Objective: We interviewed 25 community mental health activists/advocates in Manitoba, Canada, in order to better understand and document their work.
Research Design and Methods: The research project used two complementary methodologies: oral history and phenomenology. Participants were a convenience sample of individuals whose activism/advocacy was not restricted to a professional job or advocacy for one person. Each participant consented to a one-on-one audiotaped interview with a member of the research team. Eighteen of the 25 participants further consented to inclusion of their interview in the Oral History Centre at the University of Winnipeg (Canada); this data is part of the historical record and available for future research. The interview data from all 25 research participants were pooled for anonymous phenomenological thematic analysis.
Results: Five overarching themes were identified: lived experience, personal narrative as practice, system change, social justice, and direct service. These themes are connected: lived experience is translated into personal narrative as a form of practice used to achieve system change, social justice, and to provide direct service.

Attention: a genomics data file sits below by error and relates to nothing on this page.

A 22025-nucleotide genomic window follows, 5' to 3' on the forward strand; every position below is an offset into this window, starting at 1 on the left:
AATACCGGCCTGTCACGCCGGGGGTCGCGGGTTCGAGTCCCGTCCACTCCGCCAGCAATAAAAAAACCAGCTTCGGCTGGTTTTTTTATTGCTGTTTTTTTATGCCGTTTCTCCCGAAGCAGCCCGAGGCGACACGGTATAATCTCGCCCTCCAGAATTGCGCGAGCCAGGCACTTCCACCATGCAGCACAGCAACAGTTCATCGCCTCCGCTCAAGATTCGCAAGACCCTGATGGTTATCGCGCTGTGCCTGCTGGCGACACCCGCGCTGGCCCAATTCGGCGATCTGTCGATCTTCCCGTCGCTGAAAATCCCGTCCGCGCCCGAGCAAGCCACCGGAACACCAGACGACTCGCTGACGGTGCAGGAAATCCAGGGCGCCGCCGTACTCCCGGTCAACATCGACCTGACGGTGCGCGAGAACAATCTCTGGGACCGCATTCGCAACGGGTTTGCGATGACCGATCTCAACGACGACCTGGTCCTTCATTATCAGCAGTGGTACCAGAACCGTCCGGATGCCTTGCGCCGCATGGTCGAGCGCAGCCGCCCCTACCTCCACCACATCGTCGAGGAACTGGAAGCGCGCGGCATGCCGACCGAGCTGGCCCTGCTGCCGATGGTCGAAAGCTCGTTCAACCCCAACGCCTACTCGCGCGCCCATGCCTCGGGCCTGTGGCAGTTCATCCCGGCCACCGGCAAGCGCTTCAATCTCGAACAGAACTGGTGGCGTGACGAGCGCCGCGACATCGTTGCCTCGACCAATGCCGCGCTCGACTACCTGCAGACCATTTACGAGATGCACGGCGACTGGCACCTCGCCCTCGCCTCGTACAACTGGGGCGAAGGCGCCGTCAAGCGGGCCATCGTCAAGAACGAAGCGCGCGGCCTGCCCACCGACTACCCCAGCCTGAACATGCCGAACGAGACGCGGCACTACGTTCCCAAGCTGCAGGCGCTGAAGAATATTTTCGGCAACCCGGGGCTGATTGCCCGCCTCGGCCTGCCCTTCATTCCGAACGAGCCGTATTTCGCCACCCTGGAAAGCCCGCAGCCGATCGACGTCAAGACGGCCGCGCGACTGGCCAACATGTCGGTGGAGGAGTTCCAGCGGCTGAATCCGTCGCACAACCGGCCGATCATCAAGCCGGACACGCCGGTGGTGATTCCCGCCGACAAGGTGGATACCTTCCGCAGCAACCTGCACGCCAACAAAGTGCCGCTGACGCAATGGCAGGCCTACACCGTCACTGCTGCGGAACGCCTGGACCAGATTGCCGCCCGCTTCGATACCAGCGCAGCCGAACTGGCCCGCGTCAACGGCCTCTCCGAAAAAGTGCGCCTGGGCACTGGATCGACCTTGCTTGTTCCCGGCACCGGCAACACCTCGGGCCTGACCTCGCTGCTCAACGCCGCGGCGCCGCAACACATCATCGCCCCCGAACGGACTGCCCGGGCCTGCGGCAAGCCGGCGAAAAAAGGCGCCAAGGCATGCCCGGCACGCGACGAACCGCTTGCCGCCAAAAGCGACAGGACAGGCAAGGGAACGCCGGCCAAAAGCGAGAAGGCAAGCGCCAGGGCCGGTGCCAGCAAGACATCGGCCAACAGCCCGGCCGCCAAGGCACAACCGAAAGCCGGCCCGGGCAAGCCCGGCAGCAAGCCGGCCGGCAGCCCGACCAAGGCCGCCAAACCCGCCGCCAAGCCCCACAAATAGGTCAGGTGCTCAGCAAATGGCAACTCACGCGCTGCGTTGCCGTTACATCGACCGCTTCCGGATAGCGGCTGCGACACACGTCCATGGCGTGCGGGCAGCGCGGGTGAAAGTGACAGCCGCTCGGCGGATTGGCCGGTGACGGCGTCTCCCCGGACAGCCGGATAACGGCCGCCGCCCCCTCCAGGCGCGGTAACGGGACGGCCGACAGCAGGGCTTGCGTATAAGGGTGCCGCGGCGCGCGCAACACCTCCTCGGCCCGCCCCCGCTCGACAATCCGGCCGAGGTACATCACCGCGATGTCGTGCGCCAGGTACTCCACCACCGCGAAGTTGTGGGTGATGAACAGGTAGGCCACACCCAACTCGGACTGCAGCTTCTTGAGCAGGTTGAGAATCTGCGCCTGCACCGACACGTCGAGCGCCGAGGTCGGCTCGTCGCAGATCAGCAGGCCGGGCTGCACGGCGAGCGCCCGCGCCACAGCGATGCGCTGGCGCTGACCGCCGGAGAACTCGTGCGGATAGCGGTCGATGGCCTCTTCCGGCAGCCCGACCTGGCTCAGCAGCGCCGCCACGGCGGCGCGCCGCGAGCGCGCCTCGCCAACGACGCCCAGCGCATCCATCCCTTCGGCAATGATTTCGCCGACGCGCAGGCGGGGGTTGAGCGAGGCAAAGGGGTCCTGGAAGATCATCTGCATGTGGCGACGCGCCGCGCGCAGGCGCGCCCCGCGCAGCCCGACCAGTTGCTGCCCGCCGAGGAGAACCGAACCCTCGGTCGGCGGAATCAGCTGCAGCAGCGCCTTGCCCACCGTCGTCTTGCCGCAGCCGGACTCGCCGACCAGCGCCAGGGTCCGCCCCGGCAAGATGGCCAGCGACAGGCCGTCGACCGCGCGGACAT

Conclusions: Not only is personal narrative a valid epistemology, personal narrative is a practice; it is used in unique, purposeful, and varied ways to carry out a wide range of activities for the social good. The results of this research cannot be generalized to other mental health activists/advocates in other geographic locations but can be built upon in future research to better understand the mechanisms and processes by which personal narrative is used within activist/advocacy practice.
Karen Clements, Stan Rossowski, Dana Naismith, Kristen A. Hardy, Debra Dusome
Journal of Recovery in Mental Health, 3(2), 2020